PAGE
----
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5 Unique Ways Animals Communicate Through Sound

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Sonic communication isn’t something reserved exclusively for human use, like oral language and song. We all know that cats meow, dogs bark, and birds sing, but there are a variety of ways animals use sound to communicate crucial details about their environment and feelings on a daily basis.

Whether you live in a crowded urban cityscape or out in a cabin surrounded by forest, the animal noises occurring all around you each have unique and sometimes fascinating purposes. Here’s a quick and enjoyable five-minute read detailing some of those funky animal sounds and what it, allegedly, means when you hear them.

1. Bullfrogs croak incredibly loud when they’re looking for love.

These days, lonely singles take to dating apps like Tinder to attract a mate. In the animal kingdom, though, all it takes is a hearty, unique sound to achieve this purpose, and nobody does it quite like the bullfrog. Apparently, some species of bullfrogs croak so loud that their mating noises can be heard up to a mile away. Problem is, these frogs are looking for love in all the swamp places…

2. Some monkeys make different calls to indicate different predators nearby.

Being eaten by predators isn’t something most humans have to worry about, but it’s a pretty big concern for vulnerable animals residing in the middle of the food chain. Tons of primate species sound the alarm when danger is near, but vervet monkeys from eastern Africa have figured out how to make different calls to warn others about specific predators like leopards, eagles, pythons, and baboons. Researchers believe vervet monkeys are capable of producing about 30 different calls, ranging from serious predators to those that merely pose a minor threat.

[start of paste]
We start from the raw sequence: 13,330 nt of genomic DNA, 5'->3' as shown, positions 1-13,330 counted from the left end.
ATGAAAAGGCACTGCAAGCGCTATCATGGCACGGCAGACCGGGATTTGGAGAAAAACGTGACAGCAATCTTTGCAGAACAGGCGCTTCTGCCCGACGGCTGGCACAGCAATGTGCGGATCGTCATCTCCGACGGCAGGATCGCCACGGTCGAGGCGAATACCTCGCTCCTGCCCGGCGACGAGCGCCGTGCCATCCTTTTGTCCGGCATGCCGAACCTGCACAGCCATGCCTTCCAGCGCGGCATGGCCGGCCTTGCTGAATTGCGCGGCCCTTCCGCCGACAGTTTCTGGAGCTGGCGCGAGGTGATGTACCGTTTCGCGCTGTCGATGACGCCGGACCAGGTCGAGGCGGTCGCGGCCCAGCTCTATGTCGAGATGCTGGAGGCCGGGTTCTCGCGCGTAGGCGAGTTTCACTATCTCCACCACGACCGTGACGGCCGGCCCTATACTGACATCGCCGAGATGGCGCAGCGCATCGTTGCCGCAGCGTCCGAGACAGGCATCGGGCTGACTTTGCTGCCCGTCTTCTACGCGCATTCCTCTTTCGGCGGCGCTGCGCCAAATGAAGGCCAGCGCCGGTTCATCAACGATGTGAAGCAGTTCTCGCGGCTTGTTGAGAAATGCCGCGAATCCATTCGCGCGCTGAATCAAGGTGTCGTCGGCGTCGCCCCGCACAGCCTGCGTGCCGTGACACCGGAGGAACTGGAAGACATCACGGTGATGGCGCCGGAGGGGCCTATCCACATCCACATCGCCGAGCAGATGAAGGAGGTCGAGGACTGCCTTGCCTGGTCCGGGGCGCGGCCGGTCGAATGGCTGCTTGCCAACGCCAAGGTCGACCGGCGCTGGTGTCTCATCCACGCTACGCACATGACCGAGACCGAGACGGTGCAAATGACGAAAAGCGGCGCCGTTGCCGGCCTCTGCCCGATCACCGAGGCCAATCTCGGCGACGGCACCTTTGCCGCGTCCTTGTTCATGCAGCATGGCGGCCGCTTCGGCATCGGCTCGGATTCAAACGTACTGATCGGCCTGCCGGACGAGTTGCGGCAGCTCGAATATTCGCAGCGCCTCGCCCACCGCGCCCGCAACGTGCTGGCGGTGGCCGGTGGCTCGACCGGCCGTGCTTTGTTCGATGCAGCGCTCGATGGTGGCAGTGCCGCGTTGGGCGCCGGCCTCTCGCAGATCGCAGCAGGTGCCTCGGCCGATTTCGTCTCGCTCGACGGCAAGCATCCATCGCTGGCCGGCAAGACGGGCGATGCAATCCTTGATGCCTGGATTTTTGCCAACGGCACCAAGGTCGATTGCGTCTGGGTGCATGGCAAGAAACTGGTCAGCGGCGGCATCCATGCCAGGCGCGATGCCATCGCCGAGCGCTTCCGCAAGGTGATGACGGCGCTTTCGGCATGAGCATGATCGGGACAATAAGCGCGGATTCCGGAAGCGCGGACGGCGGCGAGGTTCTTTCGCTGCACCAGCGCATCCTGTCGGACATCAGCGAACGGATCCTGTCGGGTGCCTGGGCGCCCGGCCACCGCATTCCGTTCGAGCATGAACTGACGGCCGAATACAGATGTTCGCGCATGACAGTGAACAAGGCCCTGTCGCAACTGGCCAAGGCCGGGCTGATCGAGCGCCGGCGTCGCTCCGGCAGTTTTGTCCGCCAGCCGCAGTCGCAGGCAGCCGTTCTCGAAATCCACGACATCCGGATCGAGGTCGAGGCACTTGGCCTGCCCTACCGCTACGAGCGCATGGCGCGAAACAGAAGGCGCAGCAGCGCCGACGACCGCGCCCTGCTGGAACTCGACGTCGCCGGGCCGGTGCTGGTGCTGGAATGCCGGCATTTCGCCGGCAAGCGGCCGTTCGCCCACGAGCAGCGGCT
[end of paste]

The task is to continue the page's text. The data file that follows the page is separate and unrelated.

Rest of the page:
3. Dolphins make sounds unique to their identities.

Dolphins communicate using intricate patterns involving three forms of sound: whistles, burst-pulsed sounds, and clicks. Whistles are used for communication, while clicks are used for echolocation (and are apparently the loudest sounds made by marine animals). But if that weren’t cool enough, add this to the list: bottlenose dolphins are known to produce their own signature whistles. Some people liken this phenomenon to humans having unique names and vocal signatures, but you know what? I like to think of it as every dolphin having their own theme song to whistle whenever they swim near friends and family, and I think I’m gonna go write myself a theme song.

4. Human musicians aren’t the only creatures that use tremolo.

You might have heard the phrase “crazy like a loon,” but after watching the above video, I think that phrase should change to “musical like a loon.” If you’ve ever camped near a serene lake and heard the wobbly tonal calls of a bird echoing out over the calm water, you might have been listening to the loon’s magic tremolo. When loons feel threatened and want to protect their territory, they’ll produce these strange vocalizations. If only we could get dolphins and loons together in the same body of water, we’d be able to record them and pretend it was the next big experimental band out on the scene.

5. Gorillas hum when dinner is ready and to show they’re happy.

If you’ve ever found yourself humming a meandering tune in between bites of a delicious meal, or for no other reason than being perfectly content, then you, my friend, are taking cues right out of the gorilla playbook. But in a fascinating twist, this behavior has only been observed in captive gorillas, not their wild counterparts. Captive male gorillas are said to hum especially loud in the presence of females. If that last part sounds like something you do at the bar to meet people, then you might just end up being called a gorilla anyway.

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Patrick McGuire
Patrick McGuire

Patrick McGuire is a writer, musician and human man. He lives nowhere in particular, creates music under the name Straight White Teeth, and has a great affinity for dogs and putting his hands in his pockets.